Ryan leaves me to catch his train (with three other cyclists in hot pursuit)

Ryan and I parted company in Kalek. Ahead of him was a ten-mile descent to Chomutov; ahead of me were another two days cycling solo across the Ore Mountains. I’d grown used to Ryan’s amiable company and I felt a pang of loneliness as I watched him disappear into the trees. The fact that I didn’t see a soul in the forested peatland that lies between Kalek and Highway 7 at the Pohraniční border crossing only compounded this feeling.

Typical peatland scenery in the Ore Mountains

At Pohraniční I admired the little memorial to Saxon folk hero Karl Stülpner, the “Robin Hood of the Ore Mountains”, who roamed this land some 200 years ago. In the nearby petrol station I treated myself to a bottle of coke and drank it as I rode along the busy main road, cheering myself up further by waving at oncoming cyclists. After about a mile I turned right onto a deserted woodland trail running along the border. At the bottom of a steep hill I emerged at Přísečnice Reservoir, its surface shimmering in the evening light. The ill-fated town of Přísečnice, where Stülpner once lived, used to stand here. Its ethnic German populace was expelled from the country after World War II and the remains of the town were demolished in the early 1970s to make way for the reservoir. Today I had the place all to myself.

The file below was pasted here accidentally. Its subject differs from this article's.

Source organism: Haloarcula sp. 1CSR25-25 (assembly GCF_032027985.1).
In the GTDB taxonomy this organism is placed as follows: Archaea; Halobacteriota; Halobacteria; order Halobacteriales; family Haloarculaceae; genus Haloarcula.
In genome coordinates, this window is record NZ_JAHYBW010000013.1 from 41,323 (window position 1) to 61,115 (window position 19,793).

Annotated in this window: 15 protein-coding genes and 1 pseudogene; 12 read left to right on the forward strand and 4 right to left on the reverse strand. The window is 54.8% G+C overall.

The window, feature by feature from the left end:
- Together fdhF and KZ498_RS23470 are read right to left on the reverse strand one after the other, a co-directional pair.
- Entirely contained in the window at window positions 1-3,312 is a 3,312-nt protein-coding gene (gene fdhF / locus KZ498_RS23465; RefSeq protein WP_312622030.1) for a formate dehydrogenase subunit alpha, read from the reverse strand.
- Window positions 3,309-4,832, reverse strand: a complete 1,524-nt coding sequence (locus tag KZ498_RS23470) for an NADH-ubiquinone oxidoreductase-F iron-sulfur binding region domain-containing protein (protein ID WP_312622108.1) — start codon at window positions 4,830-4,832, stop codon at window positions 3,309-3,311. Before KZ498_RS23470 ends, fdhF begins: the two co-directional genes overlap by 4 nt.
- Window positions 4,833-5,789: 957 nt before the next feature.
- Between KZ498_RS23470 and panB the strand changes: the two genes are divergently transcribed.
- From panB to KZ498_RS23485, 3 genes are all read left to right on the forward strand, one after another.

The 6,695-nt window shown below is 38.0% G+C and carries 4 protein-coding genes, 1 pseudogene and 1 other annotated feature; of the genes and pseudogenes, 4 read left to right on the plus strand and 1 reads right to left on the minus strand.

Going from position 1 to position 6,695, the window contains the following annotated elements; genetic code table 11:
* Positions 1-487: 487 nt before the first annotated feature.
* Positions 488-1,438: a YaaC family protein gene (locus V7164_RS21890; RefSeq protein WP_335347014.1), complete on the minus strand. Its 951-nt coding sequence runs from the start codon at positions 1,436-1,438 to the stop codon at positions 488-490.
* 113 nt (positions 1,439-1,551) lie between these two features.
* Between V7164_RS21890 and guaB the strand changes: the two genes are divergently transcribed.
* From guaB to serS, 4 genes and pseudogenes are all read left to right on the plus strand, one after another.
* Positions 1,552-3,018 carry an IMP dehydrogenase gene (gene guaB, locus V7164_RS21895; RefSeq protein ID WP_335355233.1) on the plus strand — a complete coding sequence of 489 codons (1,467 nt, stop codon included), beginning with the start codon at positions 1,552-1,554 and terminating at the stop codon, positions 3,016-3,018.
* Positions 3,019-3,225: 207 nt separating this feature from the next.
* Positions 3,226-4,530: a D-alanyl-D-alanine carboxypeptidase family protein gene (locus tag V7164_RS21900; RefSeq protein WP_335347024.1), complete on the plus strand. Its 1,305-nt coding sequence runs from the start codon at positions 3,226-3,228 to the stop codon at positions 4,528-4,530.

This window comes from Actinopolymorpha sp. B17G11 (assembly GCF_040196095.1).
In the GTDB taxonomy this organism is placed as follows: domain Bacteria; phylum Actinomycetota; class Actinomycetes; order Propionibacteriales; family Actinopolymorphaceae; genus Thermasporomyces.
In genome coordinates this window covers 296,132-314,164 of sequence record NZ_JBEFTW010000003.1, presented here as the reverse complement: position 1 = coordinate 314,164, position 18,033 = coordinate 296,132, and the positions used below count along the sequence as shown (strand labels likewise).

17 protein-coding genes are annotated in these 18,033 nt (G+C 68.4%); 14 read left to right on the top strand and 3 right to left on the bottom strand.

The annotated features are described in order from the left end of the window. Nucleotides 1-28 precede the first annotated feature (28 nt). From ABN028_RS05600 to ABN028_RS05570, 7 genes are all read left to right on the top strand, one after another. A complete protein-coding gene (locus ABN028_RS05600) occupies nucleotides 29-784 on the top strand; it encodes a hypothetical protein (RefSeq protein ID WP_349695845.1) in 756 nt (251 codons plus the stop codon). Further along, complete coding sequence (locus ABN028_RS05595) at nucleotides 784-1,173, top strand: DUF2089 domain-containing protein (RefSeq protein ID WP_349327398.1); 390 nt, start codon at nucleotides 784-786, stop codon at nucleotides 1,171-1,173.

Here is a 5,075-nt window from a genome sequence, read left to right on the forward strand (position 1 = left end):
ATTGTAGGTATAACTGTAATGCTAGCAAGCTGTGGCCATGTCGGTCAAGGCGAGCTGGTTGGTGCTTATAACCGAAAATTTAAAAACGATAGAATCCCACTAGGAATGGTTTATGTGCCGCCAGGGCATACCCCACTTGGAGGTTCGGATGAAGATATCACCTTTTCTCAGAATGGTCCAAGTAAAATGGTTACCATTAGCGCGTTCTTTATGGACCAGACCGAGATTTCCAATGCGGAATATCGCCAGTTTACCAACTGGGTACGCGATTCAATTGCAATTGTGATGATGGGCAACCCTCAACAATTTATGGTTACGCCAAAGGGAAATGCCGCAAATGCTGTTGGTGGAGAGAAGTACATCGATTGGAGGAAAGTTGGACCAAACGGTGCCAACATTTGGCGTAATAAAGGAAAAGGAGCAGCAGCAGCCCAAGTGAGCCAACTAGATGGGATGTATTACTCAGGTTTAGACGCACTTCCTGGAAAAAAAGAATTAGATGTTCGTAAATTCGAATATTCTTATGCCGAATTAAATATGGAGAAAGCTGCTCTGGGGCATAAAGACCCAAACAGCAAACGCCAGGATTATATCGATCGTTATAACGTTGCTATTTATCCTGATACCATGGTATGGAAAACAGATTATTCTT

Přísečnice Reservoir, early evening

Feeling enervated, I rode into the setting sun along the main road to Vejprty, my destination for the day. Just off the town square I asked a local whether there was a cash machine nearby. Without breaking step or uttering a word he first shook his head and then nodded. Fortunately his second answer turned out to be the right one. A few minutes later I was feeling flush with cash for the first time that weekend.

Vejprty square

My home for the night - Hotel Harlekin - was about a kilometre south of Vejprty town centre. I was given a friendly welcome and - compared to the previous night’s accommodation - quite a luxurious room on the top floor. That evening I dined on pork chop while my hosts watched Czecho-Slovakia’s Got Talent at the other end of the room. Just as I was finishing up, my mobile phone beeped. It was Ryan texting me to say he’d made his train and was already back home in Prague.


Anonymous said...

Great post Simon... I enjoyed this in the sunshine in Cyprus... Seems a while ago now...

Anonymous said...

ps - what was that tower???

Circuit Rider CZ said...

I thought you'd never ask, Ryan :-)

As Mrs Circuit Rider's cousin's 3-year-old son correctly pointed out, it's an electrical substation. Nothing to do with the military at all.

Have fun in Cyprus. See you back in Prague.